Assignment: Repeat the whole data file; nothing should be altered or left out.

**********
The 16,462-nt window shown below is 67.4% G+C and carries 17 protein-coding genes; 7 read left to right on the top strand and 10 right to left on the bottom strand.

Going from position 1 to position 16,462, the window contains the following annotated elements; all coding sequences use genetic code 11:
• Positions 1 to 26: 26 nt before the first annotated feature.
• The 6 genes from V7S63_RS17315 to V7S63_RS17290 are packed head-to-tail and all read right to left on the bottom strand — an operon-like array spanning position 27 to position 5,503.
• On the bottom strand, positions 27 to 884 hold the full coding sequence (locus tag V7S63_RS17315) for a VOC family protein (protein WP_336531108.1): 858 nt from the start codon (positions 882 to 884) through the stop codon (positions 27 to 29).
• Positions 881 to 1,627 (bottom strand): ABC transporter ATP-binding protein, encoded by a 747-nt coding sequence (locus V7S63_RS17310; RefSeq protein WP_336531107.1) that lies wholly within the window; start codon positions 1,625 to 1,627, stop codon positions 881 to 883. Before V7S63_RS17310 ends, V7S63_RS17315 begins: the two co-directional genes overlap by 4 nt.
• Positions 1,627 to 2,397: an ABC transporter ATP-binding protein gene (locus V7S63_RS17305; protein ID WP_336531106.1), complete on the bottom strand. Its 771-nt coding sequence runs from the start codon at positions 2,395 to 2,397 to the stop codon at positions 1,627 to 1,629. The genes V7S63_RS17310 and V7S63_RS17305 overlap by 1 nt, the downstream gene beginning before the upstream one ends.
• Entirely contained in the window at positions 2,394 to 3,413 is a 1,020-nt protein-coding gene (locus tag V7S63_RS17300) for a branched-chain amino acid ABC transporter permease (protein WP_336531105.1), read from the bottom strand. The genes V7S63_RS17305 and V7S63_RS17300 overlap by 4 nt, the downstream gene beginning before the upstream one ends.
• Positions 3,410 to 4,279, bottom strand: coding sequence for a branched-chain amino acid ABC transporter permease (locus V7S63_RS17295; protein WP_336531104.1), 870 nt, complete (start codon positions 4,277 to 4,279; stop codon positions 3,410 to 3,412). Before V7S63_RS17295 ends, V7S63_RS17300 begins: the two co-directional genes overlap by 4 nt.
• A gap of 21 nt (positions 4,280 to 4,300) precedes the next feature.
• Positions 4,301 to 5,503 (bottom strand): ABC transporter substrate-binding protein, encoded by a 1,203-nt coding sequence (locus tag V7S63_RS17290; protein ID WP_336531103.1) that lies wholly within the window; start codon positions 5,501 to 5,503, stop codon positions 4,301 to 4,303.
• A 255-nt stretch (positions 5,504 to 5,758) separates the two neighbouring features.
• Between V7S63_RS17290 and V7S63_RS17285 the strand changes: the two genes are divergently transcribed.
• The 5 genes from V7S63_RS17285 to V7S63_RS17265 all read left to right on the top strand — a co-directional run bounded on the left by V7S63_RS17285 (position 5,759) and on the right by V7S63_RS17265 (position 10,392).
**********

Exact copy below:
The 16,462-nt window shown below is 67.4% G+C and carries 17 protein-coding genes; 7 read left to right on the top strand and 10 right to left on the bottom strand.

Going from position 1 to position 16,462, the window contains the following annotated elements; all coding sequences use genetic code 11:
• Positions 1 to 26: 26 nt before the first annotated feature.
• The 6 genes from V7S63_RS17315 to V7S63_RS17290 are packed head-to-tail and all read right to left on the bottom strand — an operon-like array spanning position 27 to position 5,503.
• On the bottom strand, positions 27 to 884 hold the full coding sequence (locus tag V7S63_RS17315) for a VOC family protein (protein WP_336531108.1): 858 nt from the start codon (positions 882 to 884) through the stop codon (positions 27 to 29).
• Positions 881 to 1,627 (bottom strand): ABC transporter ATP-binding protein, encoded by a 747-nt coding sequence (locus V7S63_RS17310; RefSeq protein WP_336531107.1) that lies wholly within the window; start codon positions 1,625 to 1,627, stop codon positions 881 to 883. Before V7S63_RS17310 ends, V7S63_RS17315 begins: the two co-directional genes overlap by 4 nt.
• Positions 1,627 to 2,397: an ABC transporter ATP-binding protein gene (locus V7S63_RS17305; protein ID WP_336531106.1), complete on the bottom strand. Its 771-nt coding sequence runs from the start codon at positions 2,395 to 2,397 to the stop codon at positions 1,627 to 1,629. The genes V7S63_RS17310 and V7S63_RS17305 overlap by 1 nt, the downstream gene beginning before the upstream one ends.
• Entirely contained in the window at positions 2,394 to 3,413 is a 1,020-nt protein-coding gene (locus tag V7S63_RS17300) for a branched-chain amino acid ABC transporter permease (protein WP_336531105.1), read from the bottom strand. The genes V7S63_RS17305 and V7S63_RS17300 overlap by 4 nt, the downstream gene beginning before the upstream one ends.
• Positions 3,410 to 4,279, bottom strand: coding sequence for a branched-chain amino acid ABC transporter permease (locus V7S63_RS17295; protein WP_336531104.1), 870 nt, complete (start codon positions 4,277 to 4,279; stop codon positions 3,410 to 3,412). Before V7S63_RS17295 ends, V7S63_RS17300 begins: the two co-directional genes overlap by 4 nt.
• A gap of 21 nt (positions 4,280 to 4,300) precedes the next feature.
• Positions 4,301 to 5,503 (bottom strand): ABC transporter substrate-binding protein, encoded by a 1,203-nt coding sequence (locus tag V7S63_RS17290; protein ID WP_336531103.1) that lies wholly within the window; start codon positions 5,501 to 5,503, stop codon positions 4,301 to 4,303.
• A 255-nt stretch (positions 5,504 to 5,758) separates the two neighbouring features.
• Between V7S63_RS17290 and V7S63_RS17285 the strand changes: the two genes are divergently transcribed.
• The 5 genes from V7S63_RS17285 to V7S63_RS17265 all read left to right on the top strand — a co-directional run bounded on the left by V7S63_RS17285 (position 5,759) and on the right by V7S63_RS17265 (position 10,392).